First there was the grand jury investigation of GOP Florida House Speaker Ray Sansom, who was forced to resign after he won funds from the legislature for a costly hangar to be owned by a community college in his district that - unknown to the legislature - would be rented out to shelter planes owned by a contributor. On the day the bill passed, Sansom got a job at the college that would pay him a huge salary for part-time work.
Sansom was replaced as Speaker of the Florida House by Marco Rubio of Miami, an announced U.S. Senate candidate running against Gov. Crist. When a scandal arose over lavish credit-card spending by Republican Party of Florida chairman Jim Greer, the spending tainted several top Republican elected officials, including Rubio, and Greer was forced to resign.
Meanwhile, Crist, a moderate, came under fire from conservatives and Tea Party activists after he embraced the White House stimulus plan and publicly hugged President Barack Obama, who'd come to Tampa to announce it. Rubio's campaign hit Crist with a powerful commercial blitz, and within a few months, the embrace cost Crist a huge lead in the polls.
After U.S. Senator Mel Martinez resigned in 2008 to spend more time with his family, the governor appointed close friend and longtime chief of staff George LeMieux to hold down the Senate seat until Crist could get elected to it. But when Crist became an independent, Sen. LeMieux declined to endorse him and will presumably back Rubio. Crist is again the favorite, now in a three-way race with Rubio and the likely Democratic nominee, U.S. Rep. Kendrick Meek, or billionaire Jeff Greene.
And the state's attorney general, Bill McCollum, the leading Republican candidate for governor, is in hot water after it was revealed he had paid a psychologist allied with the conservative Family Research Council about $120,000 to testify for the state in legislative hearings against a law that would permit adoption by gay couples.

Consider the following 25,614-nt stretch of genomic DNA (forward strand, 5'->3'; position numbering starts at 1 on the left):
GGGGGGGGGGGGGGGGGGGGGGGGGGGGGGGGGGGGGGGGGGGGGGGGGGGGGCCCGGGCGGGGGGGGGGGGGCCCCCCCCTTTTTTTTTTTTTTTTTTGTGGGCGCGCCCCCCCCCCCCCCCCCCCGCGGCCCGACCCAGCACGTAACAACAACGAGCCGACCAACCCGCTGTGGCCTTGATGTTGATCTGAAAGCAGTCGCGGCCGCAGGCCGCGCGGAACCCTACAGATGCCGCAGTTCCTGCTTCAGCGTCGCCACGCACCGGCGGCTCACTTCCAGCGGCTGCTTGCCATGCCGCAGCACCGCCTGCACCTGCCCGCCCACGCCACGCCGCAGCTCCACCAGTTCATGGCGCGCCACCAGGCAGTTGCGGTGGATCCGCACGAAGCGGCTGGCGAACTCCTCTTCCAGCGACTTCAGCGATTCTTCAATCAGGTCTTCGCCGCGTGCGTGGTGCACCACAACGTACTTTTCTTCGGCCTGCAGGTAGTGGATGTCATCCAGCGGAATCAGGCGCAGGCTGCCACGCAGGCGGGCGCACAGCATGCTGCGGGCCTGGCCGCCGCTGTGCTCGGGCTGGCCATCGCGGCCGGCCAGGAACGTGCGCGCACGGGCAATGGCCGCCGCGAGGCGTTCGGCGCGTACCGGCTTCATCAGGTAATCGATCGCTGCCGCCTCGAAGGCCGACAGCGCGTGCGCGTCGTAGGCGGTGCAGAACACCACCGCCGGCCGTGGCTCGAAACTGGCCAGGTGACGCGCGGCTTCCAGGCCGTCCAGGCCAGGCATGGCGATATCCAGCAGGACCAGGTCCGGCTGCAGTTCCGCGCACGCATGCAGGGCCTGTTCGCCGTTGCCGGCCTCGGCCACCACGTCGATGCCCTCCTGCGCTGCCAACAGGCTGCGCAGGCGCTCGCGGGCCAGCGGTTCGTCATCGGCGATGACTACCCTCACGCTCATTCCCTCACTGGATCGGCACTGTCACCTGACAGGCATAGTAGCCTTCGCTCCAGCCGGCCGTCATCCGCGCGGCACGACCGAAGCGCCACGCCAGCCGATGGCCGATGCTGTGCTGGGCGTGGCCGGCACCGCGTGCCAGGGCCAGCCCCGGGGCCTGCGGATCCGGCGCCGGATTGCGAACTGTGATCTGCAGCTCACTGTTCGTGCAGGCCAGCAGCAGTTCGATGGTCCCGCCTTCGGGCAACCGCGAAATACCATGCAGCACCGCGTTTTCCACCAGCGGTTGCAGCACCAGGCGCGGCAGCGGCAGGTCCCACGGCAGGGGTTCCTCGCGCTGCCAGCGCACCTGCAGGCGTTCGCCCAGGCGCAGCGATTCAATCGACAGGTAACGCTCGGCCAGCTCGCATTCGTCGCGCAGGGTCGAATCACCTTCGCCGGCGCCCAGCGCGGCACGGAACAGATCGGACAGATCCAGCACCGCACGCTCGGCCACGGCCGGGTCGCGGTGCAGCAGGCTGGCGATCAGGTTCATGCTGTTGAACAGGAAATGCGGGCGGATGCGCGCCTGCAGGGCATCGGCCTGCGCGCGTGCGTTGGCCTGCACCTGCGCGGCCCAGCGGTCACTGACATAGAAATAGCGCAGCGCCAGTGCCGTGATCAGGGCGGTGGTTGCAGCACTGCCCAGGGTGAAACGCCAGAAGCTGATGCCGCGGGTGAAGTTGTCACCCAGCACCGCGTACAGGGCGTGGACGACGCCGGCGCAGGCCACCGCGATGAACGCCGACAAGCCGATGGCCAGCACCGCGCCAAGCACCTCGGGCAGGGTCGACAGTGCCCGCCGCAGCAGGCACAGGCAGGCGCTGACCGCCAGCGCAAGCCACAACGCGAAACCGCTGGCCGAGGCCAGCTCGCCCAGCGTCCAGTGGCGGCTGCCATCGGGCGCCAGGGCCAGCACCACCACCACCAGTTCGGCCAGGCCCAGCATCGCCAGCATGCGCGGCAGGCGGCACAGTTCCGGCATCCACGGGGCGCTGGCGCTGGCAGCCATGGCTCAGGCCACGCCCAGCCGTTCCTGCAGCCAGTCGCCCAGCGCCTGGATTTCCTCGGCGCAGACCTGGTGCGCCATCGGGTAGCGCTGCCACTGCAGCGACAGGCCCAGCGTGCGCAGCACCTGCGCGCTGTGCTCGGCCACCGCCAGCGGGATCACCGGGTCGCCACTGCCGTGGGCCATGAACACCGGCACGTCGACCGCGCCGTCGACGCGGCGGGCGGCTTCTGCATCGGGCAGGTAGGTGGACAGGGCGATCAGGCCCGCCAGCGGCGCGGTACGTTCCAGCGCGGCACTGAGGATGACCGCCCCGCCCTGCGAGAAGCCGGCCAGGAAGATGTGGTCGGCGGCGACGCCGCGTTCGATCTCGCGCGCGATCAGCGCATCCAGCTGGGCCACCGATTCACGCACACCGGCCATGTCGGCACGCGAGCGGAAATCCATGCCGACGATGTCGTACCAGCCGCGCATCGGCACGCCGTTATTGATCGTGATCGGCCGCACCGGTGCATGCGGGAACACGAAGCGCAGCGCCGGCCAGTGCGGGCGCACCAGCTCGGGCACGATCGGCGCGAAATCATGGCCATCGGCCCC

The psychologist did as asked, but McCollum was embarrassed when reporters for New Times found out the psychologist had hired a well-endowed $75-a-day male escort from RentBoy.com for a two-week trip to London and Madrid and took photos of them getting off the flight back home to Miami.
Al Austin argues with gusto that Tampa's greatest appeal is that it sits on one of the most beautiful bays in the world. A dawn or sunset ride across the arcing Sunshine Skyway to St. Petersburg is an unforgettable experience. The sugar-white beaches of the Gulf Coast are renowned and regularly win honors as the best in the world. Now, though, there's the danger of damage from the Gulf oil slick, much of which is believed to be in a huge glob underwater. Tar balls are as yet unseen here on Florida beaches, but winds and the Loop Current that pushes northern Gulf waters towards Miami can carry them ashore.
The Great Recession has taken a terrible toll here and only this month has the pace of foreclosures and the slide in home prices begun to reverse. Since it was battered four years ago, the area has largely escaped hurricane damage, but there's no telling what may happen in the last week of August 2012, even without hurricanes.
Austin told The American Reporter he believed the convention would help bring the state party together through the jobs it would create and the - presumably lavish, credit-card - spending it would bring to town.
"I think it will unify the party," he said.